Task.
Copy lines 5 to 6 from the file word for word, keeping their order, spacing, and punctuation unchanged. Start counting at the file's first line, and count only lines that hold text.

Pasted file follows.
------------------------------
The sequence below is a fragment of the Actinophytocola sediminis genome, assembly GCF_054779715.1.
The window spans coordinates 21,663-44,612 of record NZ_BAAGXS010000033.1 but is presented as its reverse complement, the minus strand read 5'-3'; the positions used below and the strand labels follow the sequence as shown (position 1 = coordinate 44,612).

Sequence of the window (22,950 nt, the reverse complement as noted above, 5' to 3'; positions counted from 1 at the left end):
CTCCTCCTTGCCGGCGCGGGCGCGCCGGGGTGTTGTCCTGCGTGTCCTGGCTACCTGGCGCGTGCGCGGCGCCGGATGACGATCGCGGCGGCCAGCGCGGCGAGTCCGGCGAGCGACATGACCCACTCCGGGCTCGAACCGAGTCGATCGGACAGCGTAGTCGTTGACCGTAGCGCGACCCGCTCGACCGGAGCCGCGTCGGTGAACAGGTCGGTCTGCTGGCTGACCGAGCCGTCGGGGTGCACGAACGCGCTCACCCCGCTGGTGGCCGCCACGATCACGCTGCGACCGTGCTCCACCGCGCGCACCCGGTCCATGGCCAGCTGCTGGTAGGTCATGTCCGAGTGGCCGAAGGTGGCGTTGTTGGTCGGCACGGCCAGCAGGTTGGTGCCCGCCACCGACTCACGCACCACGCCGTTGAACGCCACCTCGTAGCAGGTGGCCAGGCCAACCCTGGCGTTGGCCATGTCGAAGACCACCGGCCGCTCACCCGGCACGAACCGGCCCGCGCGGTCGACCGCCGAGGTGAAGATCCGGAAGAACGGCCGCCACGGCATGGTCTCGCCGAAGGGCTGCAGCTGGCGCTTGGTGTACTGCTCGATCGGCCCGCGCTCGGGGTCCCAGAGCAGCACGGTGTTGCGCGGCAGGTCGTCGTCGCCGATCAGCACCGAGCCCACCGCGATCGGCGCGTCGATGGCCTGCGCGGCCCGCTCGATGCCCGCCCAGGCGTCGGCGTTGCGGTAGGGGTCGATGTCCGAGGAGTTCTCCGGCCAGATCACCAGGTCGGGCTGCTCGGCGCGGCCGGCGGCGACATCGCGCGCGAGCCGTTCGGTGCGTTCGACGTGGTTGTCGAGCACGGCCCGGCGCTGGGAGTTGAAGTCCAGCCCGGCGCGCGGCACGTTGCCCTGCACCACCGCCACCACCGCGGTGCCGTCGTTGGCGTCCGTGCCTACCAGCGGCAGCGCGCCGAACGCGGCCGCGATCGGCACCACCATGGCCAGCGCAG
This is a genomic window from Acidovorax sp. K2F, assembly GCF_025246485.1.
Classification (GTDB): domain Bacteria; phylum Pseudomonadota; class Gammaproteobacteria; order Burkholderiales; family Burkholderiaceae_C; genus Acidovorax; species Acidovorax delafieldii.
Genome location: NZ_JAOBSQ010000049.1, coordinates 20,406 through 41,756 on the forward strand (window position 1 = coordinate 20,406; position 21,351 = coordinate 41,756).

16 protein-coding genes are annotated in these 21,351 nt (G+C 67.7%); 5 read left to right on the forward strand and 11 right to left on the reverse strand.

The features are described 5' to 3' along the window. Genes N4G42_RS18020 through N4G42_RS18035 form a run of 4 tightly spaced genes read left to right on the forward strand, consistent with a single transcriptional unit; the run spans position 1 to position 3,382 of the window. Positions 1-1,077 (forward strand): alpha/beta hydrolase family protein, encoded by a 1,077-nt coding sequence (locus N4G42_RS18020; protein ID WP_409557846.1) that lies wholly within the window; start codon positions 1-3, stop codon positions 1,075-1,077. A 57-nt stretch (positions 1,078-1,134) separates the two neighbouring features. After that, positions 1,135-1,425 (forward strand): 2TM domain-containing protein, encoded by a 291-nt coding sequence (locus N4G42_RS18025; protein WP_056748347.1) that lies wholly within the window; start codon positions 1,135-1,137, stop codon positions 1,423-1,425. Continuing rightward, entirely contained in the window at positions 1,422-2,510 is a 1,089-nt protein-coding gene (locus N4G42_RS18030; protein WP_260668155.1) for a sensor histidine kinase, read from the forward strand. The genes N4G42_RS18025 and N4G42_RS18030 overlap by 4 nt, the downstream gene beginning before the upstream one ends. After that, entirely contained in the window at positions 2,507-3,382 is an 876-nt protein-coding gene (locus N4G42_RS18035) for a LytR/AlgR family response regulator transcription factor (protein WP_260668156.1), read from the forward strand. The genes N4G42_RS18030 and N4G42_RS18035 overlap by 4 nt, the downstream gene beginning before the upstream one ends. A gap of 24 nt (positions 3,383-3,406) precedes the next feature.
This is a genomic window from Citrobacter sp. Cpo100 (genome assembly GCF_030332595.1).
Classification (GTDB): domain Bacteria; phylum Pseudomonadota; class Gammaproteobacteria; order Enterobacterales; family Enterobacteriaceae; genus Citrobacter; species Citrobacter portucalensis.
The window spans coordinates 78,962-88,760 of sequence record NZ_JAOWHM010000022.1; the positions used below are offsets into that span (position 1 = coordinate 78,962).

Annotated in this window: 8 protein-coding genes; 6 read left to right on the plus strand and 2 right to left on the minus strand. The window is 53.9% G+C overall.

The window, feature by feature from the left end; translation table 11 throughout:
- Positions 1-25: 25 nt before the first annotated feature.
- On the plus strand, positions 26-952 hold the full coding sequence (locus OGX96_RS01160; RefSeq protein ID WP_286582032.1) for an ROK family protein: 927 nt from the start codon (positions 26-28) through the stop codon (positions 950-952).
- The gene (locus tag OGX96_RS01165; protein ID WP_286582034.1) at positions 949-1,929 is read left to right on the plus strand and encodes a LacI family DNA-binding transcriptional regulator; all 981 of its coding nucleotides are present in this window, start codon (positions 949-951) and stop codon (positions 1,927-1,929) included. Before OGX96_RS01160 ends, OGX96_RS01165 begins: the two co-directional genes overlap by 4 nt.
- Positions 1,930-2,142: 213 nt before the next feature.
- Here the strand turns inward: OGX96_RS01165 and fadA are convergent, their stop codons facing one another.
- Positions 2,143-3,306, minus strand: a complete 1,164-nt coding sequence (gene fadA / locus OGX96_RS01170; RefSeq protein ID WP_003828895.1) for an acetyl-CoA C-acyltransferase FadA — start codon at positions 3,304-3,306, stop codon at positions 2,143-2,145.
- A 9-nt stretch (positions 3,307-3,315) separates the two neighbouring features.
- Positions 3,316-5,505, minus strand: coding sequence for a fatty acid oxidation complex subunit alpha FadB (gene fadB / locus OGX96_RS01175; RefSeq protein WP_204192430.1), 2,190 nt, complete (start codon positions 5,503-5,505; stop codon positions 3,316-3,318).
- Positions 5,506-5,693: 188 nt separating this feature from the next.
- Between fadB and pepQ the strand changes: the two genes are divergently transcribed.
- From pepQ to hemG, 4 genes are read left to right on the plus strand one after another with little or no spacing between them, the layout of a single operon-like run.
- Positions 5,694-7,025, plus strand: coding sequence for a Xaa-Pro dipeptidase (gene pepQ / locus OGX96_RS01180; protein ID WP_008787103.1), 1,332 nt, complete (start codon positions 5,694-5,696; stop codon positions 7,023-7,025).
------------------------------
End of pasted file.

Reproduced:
This is a genomic window from Acidovorax sp. K2F, assembly GCF_025246485.1.
Classification (GTDB): domain Bacteria; phylum Pseudomonadota; class Gammaproteobacteria; order Burkholderiales; family Burkholderiaceae_C; genus Acidovorax; species Acidovorax delafieldii.